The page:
Top 5 This Week

Related Posts

Massive Game Microtransaction Company Sounds Super Shady

The live-service video game economy runs on microtransactions, and Xsolla is one of the companies that helps process them. The payment platform works with Epic Games, Unity, Roblox, and others to collect money from players all over the world. Now a new lawsuit alleges that Xsolla has mishandled $40 million and fired the whistleblower who disclosed the crimes to his bosses.

Princess Peach’s Leading Role And More New Releases

Share SubtitlesOffEnglishShare this VideoFacebookTwitterEmailRedditLinkview videoPrincess Peach’s Leading Role And More New Releases This Week

Emil Aliyev, the former VP of global accounting at Xsolla, filed a lawsuit in Los Angeles Superior Court on November 22 claiming wrongful termination and retaliation against a whistleblower. The lawsuit says Aliyev discovered $40 million was missing from two accounts back in May of this year and that he later found the money had been dispersed to a Goldman Sachs bank account that belonged to Xsolla founder and chairman, Aleksandr Agapitov. Aliyev also alleges that Xsolla hasn’t passed an IRS audit since 2017.

The lawsuit continues:

Aliyev claims he was later called into a meeting with Agapitov on July 28, explained why he thought the transactions violated finance rules, and was fired a few days later. Xsolla apparently fired Aliyev for violating company policy, but wouldn’t say which one, and the lawsuit alleges he was actually “unlawfully terminated for reporting financial mishandling.”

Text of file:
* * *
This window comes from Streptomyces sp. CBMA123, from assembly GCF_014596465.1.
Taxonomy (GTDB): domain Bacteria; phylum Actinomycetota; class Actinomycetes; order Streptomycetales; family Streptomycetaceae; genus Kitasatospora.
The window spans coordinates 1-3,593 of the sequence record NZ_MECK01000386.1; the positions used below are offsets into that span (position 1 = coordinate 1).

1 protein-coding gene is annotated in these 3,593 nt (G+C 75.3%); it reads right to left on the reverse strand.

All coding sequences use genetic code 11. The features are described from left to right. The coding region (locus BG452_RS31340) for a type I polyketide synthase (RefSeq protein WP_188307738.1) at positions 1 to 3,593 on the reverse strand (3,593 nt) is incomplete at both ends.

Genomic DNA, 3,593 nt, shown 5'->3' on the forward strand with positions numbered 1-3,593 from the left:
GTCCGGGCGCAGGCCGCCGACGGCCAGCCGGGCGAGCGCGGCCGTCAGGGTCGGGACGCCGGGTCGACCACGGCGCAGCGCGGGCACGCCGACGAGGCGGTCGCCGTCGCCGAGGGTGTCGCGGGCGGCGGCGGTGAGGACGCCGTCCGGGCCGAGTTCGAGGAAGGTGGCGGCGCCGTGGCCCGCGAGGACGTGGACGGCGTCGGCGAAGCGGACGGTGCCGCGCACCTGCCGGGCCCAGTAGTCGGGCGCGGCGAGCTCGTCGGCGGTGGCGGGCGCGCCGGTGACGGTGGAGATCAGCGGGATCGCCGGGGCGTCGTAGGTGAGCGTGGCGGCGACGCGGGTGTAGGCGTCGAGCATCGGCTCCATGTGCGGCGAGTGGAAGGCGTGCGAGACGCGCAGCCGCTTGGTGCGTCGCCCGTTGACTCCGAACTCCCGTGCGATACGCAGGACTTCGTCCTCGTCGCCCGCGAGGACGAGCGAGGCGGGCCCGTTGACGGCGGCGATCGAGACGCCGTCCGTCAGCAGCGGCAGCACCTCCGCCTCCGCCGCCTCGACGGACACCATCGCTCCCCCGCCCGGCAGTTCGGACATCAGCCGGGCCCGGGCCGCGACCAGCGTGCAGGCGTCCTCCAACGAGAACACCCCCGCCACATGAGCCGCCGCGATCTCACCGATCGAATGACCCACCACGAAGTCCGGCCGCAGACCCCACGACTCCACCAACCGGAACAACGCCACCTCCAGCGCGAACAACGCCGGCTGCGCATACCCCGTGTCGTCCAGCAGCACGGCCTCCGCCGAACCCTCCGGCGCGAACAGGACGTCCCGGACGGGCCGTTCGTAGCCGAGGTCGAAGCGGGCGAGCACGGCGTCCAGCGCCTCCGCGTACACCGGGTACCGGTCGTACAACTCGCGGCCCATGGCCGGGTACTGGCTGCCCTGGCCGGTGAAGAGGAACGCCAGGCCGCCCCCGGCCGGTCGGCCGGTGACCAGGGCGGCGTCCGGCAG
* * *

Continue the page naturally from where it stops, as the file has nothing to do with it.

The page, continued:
Aliyev and Xsolla did not immediately respond to requests for comment.

If Xsolla sounds familiar, it might be because cofounder Agapitov laid off 150 of his employees for spending too much time looking at their email. “Work your fucking ass off or get your fucking ass out,” he wrote on X (formerly known as Twitter) back in 2021. Agapitov even boasted of using AI surveillance to monitor which employees were being lazy before deciding who to cull in the mass layoff.

Earlier this month, Ukraine called on Epic, Ubisoft, and Valve to stop working with the payments platform, claiming Xsolla’s business in Russia helped fund that country’s ongoing war machine. Xsolla interim CEO Chris Hewish told Axios the company had already relocated hundreds of workers out of Russia, though it still facilitated transactions for players there. In the meantime, Xsolla has been using its lucrative business to launch funding initiatives for indie games and snatching up smaller gaming tech companies to provide additional services beyond payment processing, like backend multiplayer support and creator content tools.

Update 11/30/2023 5:37 p.m. ET: Xsolla owner Agapitov told Kotaku in a phone interview that the $40 million loan did not run afoul of any regulations and that Aliyev tried to blackmail the company after being fired. “We hired a liar and fired a liar,” Agapitov said.

Update 12/1/2023 4:18 p.m. ET: When told about the accusation of blackmail, Aliyev told Kotaku in an emial, “Alexander Agapitov resorted to personal insults, despite the fact that his lawyers asked us not to provide any comments until the court hearing.”

Popular Articles